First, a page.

• Asteria: Touching and Touched (conclusion)
  • A Mom for All Reasons / Interview/ biography of Jane Wyatt [3]

Issue 4

cover of issue #4, Teruyo Chayama

Elysia 4 was published in 1989 and contains 110 pages. The cover art is by Teruyo Chayama. Other artists: Teruyo Chayama, Pat Kilner, Gennie Summers, and Jacquelyn Zoost.

  • The Old Homeplace by Peggy Avant (1)
  • For Joanna by Julie Dickson (19)
  • Friendships Real by Julie Dickson
  • Night Visitor by Michelle Perry and Sandy Hall (20)
  • Letter of the Law by Michelle Perry (young Sarek faces the death penalty.) (23)
  • The Desperate Call by Julie Dickson (29)
  • Echoes of the Mind by Sharon Pillsbury (30)
  • Triumverate by Gloria DeLeon
  • Ebony Eyes by Julie Dickson
  • Mr. Adventure by Julie Dickson
  • "Another One Of Those Days!" by E. A. Mackrille (68)
  • Love For Her by Julie Dickson (74)
  • Atonement by Sandy Hall (75)
  • Seeing Vulcans by Gloria DeLeon (78)
  • Bloopers, Trivia, Accidents, Production Mistakes by Peggy Avant (79)
  • Through Klingon Eyes by Julie Dickson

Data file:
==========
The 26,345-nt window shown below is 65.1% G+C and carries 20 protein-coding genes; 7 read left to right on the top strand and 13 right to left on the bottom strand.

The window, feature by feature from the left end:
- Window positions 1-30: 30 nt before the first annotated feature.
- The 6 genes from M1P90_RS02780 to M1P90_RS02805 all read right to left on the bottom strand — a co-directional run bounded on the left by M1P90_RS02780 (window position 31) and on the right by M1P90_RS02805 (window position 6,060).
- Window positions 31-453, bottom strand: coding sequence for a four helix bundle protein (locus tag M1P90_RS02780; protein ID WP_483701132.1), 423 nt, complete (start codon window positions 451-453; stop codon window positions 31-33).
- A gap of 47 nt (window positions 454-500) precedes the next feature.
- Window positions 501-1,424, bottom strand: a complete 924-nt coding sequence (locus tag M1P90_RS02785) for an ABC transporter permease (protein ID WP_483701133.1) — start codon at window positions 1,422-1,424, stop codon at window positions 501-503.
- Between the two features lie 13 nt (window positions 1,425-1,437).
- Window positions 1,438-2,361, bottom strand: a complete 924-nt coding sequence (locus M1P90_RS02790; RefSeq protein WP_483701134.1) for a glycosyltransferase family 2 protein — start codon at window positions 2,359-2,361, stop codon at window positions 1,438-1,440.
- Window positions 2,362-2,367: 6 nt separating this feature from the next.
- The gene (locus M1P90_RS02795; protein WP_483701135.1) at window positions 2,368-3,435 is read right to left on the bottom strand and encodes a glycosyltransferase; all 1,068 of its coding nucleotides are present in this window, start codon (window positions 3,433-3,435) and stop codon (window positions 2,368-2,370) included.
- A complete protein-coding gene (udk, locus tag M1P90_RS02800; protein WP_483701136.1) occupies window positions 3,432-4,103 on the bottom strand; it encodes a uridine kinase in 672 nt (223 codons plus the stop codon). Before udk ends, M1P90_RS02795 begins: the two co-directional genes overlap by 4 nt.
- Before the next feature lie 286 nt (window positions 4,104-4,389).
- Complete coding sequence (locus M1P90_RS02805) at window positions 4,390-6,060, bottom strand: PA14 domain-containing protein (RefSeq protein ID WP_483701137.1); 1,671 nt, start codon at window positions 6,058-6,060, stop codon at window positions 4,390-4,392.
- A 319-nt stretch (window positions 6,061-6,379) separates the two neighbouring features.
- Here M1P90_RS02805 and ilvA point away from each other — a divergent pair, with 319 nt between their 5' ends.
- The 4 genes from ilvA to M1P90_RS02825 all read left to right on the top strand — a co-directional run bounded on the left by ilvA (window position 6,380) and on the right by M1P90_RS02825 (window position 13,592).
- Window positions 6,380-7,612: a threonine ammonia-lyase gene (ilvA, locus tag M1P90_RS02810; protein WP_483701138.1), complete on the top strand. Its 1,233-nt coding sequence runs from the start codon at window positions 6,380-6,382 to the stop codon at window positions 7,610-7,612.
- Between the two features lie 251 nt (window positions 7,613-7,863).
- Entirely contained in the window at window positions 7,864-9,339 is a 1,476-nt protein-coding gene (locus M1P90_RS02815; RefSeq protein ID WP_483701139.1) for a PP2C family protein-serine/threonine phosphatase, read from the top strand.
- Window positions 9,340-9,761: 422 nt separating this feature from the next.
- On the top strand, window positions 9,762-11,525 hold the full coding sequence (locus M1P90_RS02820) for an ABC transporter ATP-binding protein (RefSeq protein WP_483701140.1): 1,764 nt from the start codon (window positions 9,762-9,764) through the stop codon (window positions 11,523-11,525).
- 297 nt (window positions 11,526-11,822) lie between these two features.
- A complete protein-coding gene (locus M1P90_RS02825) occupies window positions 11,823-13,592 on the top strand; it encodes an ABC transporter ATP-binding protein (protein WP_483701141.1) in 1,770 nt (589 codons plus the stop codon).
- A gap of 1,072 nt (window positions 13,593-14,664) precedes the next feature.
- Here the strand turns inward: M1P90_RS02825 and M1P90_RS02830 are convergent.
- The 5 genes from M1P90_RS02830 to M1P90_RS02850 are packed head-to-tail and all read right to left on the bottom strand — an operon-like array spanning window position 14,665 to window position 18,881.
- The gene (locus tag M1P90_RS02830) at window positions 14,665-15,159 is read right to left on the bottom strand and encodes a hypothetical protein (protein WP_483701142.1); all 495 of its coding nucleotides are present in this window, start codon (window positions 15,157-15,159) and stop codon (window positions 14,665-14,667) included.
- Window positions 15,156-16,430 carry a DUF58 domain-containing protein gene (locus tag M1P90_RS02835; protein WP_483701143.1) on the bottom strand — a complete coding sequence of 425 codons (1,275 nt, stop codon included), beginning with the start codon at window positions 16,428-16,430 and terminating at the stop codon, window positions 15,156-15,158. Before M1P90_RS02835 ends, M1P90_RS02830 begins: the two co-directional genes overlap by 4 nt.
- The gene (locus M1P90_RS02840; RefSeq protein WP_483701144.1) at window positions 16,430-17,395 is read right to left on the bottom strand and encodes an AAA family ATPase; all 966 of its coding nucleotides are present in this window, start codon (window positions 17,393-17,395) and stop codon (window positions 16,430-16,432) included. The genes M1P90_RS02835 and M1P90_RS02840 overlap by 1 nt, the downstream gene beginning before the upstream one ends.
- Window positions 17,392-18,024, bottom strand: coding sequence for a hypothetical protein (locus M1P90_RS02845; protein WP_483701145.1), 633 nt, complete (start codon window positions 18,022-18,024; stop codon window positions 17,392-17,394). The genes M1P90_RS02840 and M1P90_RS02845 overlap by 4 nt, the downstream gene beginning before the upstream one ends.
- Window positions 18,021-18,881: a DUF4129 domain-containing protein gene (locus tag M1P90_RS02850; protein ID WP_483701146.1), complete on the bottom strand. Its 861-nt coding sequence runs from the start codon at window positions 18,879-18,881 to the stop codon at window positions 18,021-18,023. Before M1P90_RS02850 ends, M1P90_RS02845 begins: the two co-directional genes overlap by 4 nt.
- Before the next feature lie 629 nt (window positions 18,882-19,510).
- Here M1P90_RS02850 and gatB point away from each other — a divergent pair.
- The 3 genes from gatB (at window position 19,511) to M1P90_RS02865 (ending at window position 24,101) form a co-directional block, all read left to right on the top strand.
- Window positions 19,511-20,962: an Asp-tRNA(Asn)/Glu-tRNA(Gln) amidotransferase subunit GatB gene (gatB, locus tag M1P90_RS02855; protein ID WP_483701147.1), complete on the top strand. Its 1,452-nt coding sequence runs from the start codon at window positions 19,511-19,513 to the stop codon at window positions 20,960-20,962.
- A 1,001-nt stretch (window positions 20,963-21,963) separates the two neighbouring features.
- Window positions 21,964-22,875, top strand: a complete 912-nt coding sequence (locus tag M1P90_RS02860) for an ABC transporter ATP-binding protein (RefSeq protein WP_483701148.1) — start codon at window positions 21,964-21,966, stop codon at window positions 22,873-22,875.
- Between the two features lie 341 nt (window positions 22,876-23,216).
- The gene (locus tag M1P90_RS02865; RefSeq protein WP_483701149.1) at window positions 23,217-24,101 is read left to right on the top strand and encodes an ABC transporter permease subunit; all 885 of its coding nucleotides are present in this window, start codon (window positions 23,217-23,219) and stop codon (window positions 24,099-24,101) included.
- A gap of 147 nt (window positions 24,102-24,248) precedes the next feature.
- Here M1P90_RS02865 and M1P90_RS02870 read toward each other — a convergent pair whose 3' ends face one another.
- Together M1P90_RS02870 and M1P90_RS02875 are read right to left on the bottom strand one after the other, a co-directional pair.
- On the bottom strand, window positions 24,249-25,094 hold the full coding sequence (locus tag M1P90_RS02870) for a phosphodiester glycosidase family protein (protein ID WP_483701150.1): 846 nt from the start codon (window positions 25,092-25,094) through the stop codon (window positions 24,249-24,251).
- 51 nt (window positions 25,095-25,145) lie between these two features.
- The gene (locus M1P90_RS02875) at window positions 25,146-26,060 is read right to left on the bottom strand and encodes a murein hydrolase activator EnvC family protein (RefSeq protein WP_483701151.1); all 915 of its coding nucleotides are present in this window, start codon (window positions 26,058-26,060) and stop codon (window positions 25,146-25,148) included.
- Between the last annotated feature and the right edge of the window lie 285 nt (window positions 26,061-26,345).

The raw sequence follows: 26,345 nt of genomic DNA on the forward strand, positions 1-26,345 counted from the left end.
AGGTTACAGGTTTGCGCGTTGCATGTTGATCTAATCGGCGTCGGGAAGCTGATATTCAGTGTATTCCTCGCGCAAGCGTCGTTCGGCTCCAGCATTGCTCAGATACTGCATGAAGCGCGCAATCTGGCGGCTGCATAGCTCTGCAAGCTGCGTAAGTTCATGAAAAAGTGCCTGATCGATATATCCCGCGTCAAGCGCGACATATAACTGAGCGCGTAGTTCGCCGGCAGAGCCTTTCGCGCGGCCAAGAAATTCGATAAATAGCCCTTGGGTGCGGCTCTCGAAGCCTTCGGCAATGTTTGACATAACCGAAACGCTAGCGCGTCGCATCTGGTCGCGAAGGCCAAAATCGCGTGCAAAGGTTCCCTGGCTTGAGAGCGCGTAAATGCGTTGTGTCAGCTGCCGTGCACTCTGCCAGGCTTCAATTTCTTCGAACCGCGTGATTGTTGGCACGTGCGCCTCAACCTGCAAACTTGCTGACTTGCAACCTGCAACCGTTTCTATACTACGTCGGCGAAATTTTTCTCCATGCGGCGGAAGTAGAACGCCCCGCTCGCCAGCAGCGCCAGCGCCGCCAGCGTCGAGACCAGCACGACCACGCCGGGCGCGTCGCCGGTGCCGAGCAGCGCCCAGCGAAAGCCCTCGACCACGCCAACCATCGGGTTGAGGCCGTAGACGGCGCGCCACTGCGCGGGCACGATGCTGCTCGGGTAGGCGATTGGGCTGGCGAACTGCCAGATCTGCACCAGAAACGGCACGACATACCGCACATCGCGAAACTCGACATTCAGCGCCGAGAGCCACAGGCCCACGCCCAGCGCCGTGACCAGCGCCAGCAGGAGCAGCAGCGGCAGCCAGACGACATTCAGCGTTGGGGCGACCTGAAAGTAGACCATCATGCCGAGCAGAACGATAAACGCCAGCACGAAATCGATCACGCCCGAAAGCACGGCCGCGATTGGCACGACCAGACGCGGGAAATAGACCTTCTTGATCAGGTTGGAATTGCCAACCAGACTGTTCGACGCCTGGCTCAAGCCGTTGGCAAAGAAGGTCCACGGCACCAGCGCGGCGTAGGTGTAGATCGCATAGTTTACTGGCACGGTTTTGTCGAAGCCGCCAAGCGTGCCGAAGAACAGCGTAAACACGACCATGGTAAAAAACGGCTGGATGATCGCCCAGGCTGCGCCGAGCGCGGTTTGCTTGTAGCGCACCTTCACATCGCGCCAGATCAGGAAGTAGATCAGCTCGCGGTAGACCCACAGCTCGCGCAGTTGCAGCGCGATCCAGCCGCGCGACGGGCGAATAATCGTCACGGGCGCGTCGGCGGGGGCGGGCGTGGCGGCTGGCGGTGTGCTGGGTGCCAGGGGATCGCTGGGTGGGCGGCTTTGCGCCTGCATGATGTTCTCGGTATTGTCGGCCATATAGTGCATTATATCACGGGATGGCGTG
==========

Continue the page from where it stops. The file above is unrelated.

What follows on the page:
• The Klingons: After All by Julie Dickson
  • The Touch of Life by Julie Dickson (85)
  • The Thoughts Invade by Julie Dickson (89)
  • In The Age Of Dreams by L. P. Santos (90)
  • Born Anew by Julie Dickson (106)

Reactions and Reviews: Issue 4

  • The Old Homeplace / McCoy goes home to sell the old place but is troubled by a childhood promise.
  • Night Visitor / Sarek and elder brother discuss kahs-wan
  • Letter of the Law / The young Sarek breaks a law by trying to reach another's mind.
  • Echoes of the Mind / McCoy and Scott try to rescue mind-blocked Kirk, now a miner.
  • Another One of Those Days / Fan struck by lightning ends up in Spock's body.
  • Atonement / Christine suffers aftermath of Plato's Stepchildren events.
  • Bloopers
  • The Touch of Life / Troi's mindtouch rescues Deltan
  • In the Age of Dreams / Romulan/Vulcan split from the age of Surak [4]


  1. by Jacqueline Lichtenberg an excerpt from a much longer review in Treklink #8
  2. Halliday’s Star Trek Zinedex (TOS) - Title Index, Archived version
  3. Halliday’s Star Trek Zinedex (TOS) - Title Index, Archived version
  4. Halliday’s Star Trek Zinedex (TOS) - Title Index, Archived version